4:20 pm Apr. 15, 2011
Nearly two hours into Tuesday’s Community Board 1 meeting in Williamsburg, board chair Chris Olechowski addressed the issue of the night, which was also the reason the Swinging Sixties Senior Center was packed with people who don’t usually attend these types of meetings: the board’s proposed moratorium on approving new liquor licenses, which some board members hope would help address the area’s proliferation of bars.
Olechowski’s name, thick Brooklyn accent, and craggily late-middle-aged mug are straight out of community board central casting. The standing-room-only crowd he addressed including many members of the press, which, since news of the moratorium broke on a local blog the week before, generally portrayed it as a Get Off My Lawn overreaction from Cranky Old Locals.
But Olechowski spoke in measured tones, breathing sensibleness into an issue that lends itself to caricature.
“The fact of the matter is that anything that’s good, up to a point, starts to become bad when there’s too much of it,” he said, before pointing to statistics showing that the area is on pace for a 50 percent increase in liquor licenses from last year. “How much more can this community take? We have a responsibility to everyone, and at this point, we’ve come to a crisis with this issue.”
The issue of the moratorium wound up being tabled, probably for two months or more. But the hoopla surrounding it, along with a subsequent board resolution about rowdiness stemming from a summer concert series, underscored, as Olechowski described it, the crisis-point of friction between those who live in Williamsburg and those who go there to have fun.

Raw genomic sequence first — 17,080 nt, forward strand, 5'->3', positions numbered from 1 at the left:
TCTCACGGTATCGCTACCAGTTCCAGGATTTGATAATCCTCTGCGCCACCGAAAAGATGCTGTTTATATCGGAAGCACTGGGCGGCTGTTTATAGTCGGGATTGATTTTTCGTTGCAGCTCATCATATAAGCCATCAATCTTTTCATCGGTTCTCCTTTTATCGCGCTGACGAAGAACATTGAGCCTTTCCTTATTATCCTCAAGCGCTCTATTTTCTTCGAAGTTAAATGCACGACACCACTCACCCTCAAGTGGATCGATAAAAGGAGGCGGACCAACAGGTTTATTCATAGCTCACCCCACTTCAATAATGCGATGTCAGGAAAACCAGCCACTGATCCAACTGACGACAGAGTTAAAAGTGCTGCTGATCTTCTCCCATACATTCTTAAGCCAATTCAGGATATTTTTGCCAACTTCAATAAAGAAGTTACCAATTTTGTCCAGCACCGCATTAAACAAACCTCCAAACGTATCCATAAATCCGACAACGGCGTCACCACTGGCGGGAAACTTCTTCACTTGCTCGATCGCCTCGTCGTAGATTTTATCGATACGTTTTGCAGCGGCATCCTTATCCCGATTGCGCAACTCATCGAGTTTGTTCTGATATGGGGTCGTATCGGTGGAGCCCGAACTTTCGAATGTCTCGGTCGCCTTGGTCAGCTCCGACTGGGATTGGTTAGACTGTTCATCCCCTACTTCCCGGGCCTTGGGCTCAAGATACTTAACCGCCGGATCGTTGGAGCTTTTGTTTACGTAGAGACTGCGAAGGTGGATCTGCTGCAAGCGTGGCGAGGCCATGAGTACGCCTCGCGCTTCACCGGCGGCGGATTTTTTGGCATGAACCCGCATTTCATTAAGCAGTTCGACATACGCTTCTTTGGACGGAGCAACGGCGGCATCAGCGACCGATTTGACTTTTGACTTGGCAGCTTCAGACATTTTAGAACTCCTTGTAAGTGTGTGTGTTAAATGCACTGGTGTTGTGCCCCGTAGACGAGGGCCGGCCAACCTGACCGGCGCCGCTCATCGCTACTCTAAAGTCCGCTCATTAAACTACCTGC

Despite its status in the popular conception as the hipster capital of the world, Williamsburg is also a place where people live and work. The diverse makeup of the community board—some Latinos, some Hasidic Jews, some Polish, some African-Americans, many miscellaneous white people—bears this out. Most neighborhood residents see their Williamsburg as the one from A Tree Grows in Brooklyn and not Camel cigarette packaging.
But a thriving nightlife scene, like the one that has sprouted in Williamsburg in the past decade-plus, can change that in a hurry. Bars beget more bars. When an area becomes a scene, the laws of supply and demand that would seemingly regulate the number of suppliers goes out the window. Diversification of neighborhood retail becomes threatened because successful bars can afford higher rents. That’s proven to be the case on many of Williamsburg’s retail strips, and even on some manufacturing-zoned blocks that, rather than propping up the area’s fading industrial sector, have been given over to industrial-themed places to drink.
As Sarah Laskow wrote on this site about the East Village bar scene, “Nightlife is an industry like any other. If coal-burning plants spew ash, bars and restaurants spew drunken hoots and hollers, vomit on doorsteps, loud fights and a gauntlet of stumbling smokers to plow through on your way to the door.”